US CLINIC TO JOINTLY RUN NEW ABU DHABI HOSPITAL
▶ Mayo Clinic counts US presidents and Arab royalty among its patients
America’s top-ranked medical group will jointly operate Abu Dhabi’s new mega hospital.
The renowned Mayo Clinic will run Sheikh Shakhbout Medical City in tandem with the capital’s public hospital operator Seha.
It is the first Middle East venture from the Minnesota-based institution that counts US presidents, royalty and Pulitzer Prize-winning authors among its patients.
SSMC, in Al Mafraq, began accepting patients this month and will fully open in January.
Officials yesterday did not reveal any details of the financial breakdown of the arrangement, but did say that patients will have access to the top surgeons of the Mayo Clinic – some of whom will work at SSMC.
“Our first goal is to take care of people from Abu Dhabi,” said Anton Decker, international president for Mayo Clinic. “Then we will develop this into a facility to attract patients from all over the world.”
Mayo Clinic is known for its pioneering treatments. Over the next few months, doctors, surgeons and clerical staff from the US will begin working at the hospital.
It also intends to introduce some of the most advanced methods to tackle conditions such as cancer. These include proton beam treatment – an advanced form of radiotherapy.
“To become an international destination, there are pieces we want to add,” said William Stone, vice dean of clinical practice at Mayo Clinic.
“Things such as bone marrow transplant. Also proton beam therapy and large particle therapy for cancer. There are a host of things not present here that we hope to bring in the future.”
SSMC has about 700 beds, 18 operating rooms, four wings and a surgical robot.
It opened quietly a few weeks ago but by the time it is fully operational in January, the hospital hopes to have at least 4,000 staff and treat up to 3,000 outpatients a day.
It is famous for the high levels of care afforded to patients. Previous patients have included former US presidents John F Kennedy and Ronald Reagan, King Hussein of Jordan, author Ernest Hemingway and lead guitarist for The Beatles, George Harrison.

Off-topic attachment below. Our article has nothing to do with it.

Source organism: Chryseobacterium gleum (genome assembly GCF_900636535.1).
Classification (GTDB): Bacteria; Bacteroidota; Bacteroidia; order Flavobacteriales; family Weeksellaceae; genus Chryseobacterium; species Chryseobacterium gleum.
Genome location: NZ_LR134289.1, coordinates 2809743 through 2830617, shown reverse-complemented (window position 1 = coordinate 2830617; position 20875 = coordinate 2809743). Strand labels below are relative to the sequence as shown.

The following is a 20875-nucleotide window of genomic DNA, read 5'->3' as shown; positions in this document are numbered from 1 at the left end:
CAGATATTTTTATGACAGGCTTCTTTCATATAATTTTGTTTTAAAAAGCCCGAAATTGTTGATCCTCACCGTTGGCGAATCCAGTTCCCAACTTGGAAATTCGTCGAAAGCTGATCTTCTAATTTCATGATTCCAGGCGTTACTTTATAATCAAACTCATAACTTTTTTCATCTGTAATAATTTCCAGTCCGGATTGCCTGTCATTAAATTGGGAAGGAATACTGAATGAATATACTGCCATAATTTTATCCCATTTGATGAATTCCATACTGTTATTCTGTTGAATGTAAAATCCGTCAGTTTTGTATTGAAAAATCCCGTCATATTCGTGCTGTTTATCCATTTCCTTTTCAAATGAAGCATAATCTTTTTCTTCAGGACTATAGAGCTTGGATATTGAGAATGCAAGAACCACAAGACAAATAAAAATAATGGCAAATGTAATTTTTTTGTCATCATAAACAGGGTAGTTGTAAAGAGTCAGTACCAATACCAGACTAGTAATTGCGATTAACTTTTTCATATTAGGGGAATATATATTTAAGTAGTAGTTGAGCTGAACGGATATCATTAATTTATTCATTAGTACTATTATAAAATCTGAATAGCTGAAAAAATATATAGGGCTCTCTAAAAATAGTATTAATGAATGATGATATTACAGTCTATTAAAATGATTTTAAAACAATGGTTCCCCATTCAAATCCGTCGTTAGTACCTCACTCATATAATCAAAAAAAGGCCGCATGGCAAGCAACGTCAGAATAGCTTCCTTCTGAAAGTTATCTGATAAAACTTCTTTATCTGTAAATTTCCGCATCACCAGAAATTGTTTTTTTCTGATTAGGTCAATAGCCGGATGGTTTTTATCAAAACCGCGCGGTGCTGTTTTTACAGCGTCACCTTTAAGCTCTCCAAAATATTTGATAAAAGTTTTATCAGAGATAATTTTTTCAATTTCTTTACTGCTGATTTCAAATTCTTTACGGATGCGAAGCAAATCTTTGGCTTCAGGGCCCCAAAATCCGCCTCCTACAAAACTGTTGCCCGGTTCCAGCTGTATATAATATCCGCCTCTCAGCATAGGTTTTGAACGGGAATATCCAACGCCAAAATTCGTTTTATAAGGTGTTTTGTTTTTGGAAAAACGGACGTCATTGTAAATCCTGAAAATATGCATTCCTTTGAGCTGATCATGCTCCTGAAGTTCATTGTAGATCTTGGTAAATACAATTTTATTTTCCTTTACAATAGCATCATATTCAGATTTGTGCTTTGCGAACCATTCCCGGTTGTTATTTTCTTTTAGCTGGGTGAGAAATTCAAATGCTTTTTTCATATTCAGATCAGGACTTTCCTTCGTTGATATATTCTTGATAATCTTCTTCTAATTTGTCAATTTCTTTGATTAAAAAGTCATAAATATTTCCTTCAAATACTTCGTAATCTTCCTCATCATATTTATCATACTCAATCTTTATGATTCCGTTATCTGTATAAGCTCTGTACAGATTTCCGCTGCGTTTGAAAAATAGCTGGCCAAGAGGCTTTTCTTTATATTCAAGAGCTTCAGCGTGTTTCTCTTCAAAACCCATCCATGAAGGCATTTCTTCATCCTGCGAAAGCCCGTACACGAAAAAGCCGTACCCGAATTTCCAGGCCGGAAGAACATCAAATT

Sheikh Abdulla bin Mohammed Al Hamed, Chairman of the Department of Health Abu Dhabi, said the nation’s “wise leadership set in motion a vision to deliver world-class health care for the people of the Emirates”.
This meant significant investment over the years, he said. “Investments like this are establishing Abu Dhabi as a global destination for health care, in line with the Department of Health’s vision to bring the world’s standards in health care to Abu Dhabi.”
While Mayo was not involved in the construction of SSMC, some of this ethos is expected in Abu Dhabi.
“Over the course of time there will be changes to meet our needs and patient needs,” Mr Stone said.
“Those are the kinds of things we would anticipate patients to experience. We are very excited.”
SSMC’s four towers will house children and maternity, surgical specialities, medical specialities, and burn and critical care.
The multibillion-dollar hospital has been in the works for almost a decade and towers
over the surrounding low-rise buildings. A picture of the President, Sheikh Khalifa, looking over initial plans in 2011 hangs in the reception. The 30,000-square-metre centre replaces the adjacent Mafraq Hospital and it is hoped the joint venture will encourage more Emiratis to have medical treatment in the UAE.
In September, Saeed Al Kuwaiti, head of SSMC’s operation committee, said what makes the hospital different is that it covers many specialities.
“The best advantage is the location, which is on two major motorways between Abu
Dhabi, Al Ain, Dubai and Al Dhafra, making it the ideal location for trauma patients,” Mr Al Kuwaiti said.
“We will be accepting all patients, regardless of their insurance. The government has invested a lot in SSMC and we are confident of the quality of services we will be offering patients.”
The process between Mayo and SSMC, meanwhile, has been going on for the past few months, but the real work is only now starting.
“It will take us a few years,” Mr Stone said. “But the foundation they built here is incredible. We will be building it together and it is a very exciting future.”